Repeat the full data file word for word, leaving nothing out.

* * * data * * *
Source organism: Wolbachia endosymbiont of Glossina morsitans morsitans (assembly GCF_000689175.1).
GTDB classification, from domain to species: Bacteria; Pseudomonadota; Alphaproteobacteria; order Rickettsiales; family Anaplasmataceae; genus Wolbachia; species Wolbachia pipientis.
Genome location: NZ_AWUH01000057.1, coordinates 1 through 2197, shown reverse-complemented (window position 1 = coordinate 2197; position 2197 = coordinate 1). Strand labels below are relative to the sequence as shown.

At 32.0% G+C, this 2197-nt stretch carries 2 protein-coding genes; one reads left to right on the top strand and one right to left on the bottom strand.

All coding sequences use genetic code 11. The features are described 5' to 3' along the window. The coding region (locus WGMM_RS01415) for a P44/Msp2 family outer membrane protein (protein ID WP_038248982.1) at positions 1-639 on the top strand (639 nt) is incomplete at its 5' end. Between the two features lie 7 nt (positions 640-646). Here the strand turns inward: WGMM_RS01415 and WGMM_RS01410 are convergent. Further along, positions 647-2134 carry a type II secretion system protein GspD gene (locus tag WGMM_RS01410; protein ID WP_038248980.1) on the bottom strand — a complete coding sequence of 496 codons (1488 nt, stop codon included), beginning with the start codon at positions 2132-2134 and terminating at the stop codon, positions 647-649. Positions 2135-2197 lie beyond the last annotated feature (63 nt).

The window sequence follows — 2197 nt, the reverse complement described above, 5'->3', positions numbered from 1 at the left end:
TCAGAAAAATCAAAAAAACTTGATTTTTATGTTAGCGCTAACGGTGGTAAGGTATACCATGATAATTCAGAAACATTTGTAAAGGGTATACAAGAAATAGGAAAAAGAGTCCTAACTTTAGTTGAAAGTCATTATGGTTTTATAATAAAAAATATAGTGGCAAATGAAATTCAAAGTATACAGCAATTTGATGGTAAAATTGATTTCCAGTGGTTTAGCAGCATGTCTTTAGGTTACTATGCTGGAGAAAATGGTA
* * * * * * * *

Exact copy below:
Source organism: Wolbachia endosymbiont of Glossina morsitans morsitans (assembly GCF_000689175.1).
GTDB classification, from domain to species: Bacteria; Pseudomonadota; Alphaproteobacteria; order Rickettsiales; family Anaplasmataceae; genus Wolbachia; species Wolbachia pipientis.
Genome location: NZ_AWUH01000057.1, coordinates 1 through 2197, shown reverse-complemented (window position 1 = coordinate 2197; position 2197 = coordinate 1). Strand labels below are relative to the sequence as shown.

At 32.0% G+C, this 2197-nt stretch carries 2 protein-coding genes; one reads left to right on the top strand and one right to left on the bottom strand.

All coding sequences use genetic code 11. The features are described 5' to 3' along the window. The coding region (locus WGMM_RS01415) for a P44/Msp2 family outer membrane protein (protein ID WP_038248982.1) at positions 1-639 on the top strand (639 nt) is incomplete at its 5' end. Between the two features lie 7 nt (positions 640-646). Here the strand turns inward: WGMM_RS01415 and WGMM_RS01410 are convergent. Further along, positions 647-2134 carry a type II secretion system protein GspD gene (locus tag WGMM_RS01410; protein ID WP_038248980.1) on the bottom strand — a complete coding sequence of 496 codons (1488 nt, stop codon included), beginning with the start codon at positions 2132-2134 and terminating at the stop codon, positions 647-649. Positions 2135-2197 lie beyond the last annotated feature (63 nt).

The window sequence follows — 2197 nt, the reverse complement described above, 5'->3', positions numbered from 1 at the left end:
TCAGAAAAATCAAAAAAACTTGATTTTTATGTTAGCGCTAACGGTGGTAAGGTATACCATGATAATTCAGAAACATTTGTAAAGGGTATACAAGAAATAGGAAAAAGAGTCCTAACTTTAGTTGAAAGTCATTATGGTTTTATAATAAAAAATATAGTGGCAAATGAAATTCAAAGTATACAGCAATTTGATGGTAAAATTGATTTCCAGTGGTTTAGCAGCATGTCTTTAGGTTACTATGCTGGAGAAAATGGTA